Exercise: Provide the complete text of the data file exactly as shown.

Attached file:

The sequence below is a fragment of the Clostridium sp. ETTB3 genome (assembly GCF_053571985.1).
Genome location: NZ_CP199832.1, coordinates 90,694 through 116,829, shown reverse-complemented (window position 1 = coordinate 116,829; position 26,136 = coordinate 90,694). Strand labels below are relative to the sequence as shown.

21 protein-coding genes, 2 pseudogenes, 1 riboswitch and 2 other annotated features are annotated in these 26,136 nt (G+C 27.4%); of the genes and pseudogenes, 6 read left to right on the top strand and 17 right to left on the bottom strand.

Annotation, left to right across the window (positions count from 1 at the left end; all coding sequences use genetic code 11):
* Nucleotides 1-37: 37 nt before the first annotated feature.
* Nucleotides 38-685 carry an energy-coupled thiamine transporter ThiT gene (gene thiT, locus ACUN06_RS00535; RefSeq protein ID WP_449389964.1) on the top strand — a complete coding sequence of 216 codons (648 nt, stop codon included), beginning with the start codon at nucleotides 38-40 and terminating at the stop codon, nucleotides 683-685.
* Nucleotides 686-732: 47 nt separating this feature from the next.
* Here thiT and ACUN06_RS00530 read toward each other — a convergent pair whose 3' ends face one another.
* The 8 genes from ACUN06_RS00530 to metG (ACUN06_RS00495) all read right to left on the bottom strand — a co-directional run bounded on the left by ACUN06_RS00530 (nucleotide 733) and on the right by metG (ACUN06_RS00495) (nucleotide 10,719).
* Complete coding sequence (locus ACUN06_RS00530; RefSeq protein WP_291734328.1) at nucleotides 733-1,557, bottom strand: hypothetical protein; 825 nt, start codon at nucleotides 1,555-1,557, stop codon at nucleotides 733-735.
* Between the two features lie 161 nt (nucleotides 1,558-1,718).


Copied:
The sequence below is a fragment of the Clostridium sp. ETTB3 genome (assembly GCF_053571985.1).
Genome location: NZ_CP199832.1, coordinates 90,694 through 116,829, shown reverse-complemented (window position 1 = coordinate 116,829; position 26,136 = coordinate 90,694). Strand labels below are relative to the sequence as shown.

21 protein-coding genes, 2 pseudogenes, 1 riboswitch and 2 other annotated features are annotated in these 26,136 nt (G+C 27.4%); of the genes and pseudogenes, 6 read left to right on the top strand and 17 right to left on the bottom strand.

Annotation, left to right across the window (positions count from 1 at the left end; all coding sequences use genetic code 11):
* Nucleotides 1-37: 37 nt before the first annotated feature.
* Nucleotides 38-685 carry an energy-coupled thiamine transporter ThiT gene (gene thiT, locus ACUN06_RS00535; RefSeq protein ID WP_449389964.1) on the top strand — a complete coding sequence of 216 codons (648 nt, stop codon included), beginning with the start codon at nucleotides 38-40 and terminating at the stop codon, nucleotides 683-685.
* Nucleotides 686-732: 47 nt separating this feature from the next.
* Here thiT and ACUN06_RS00530 read toward each other — a convergent pair whose 3' ends face one another.
* The 8 genes from ACUN06_RS00530 to metG (ACUN06_RS00495) all read right to left on the bottom strand — a co-directional run bounded on the left by ACUN06_RS00530 (nucleotide 733) and on the right by metG (ACUN06_RS00495) (nucleotide 10,719).
* Complete coding sequence (locus ACUN06_RS00530; RefSeq protein WP_291734328.1) at nucleotides 733-1,557, bottom strand: hypothetical protein; 825 nt, start codon at nucleotides 1,555-1,557, stop codon at nucleotides 733-735.
* Between the two features lie 161 nt (nucleotides 1,558-1,718).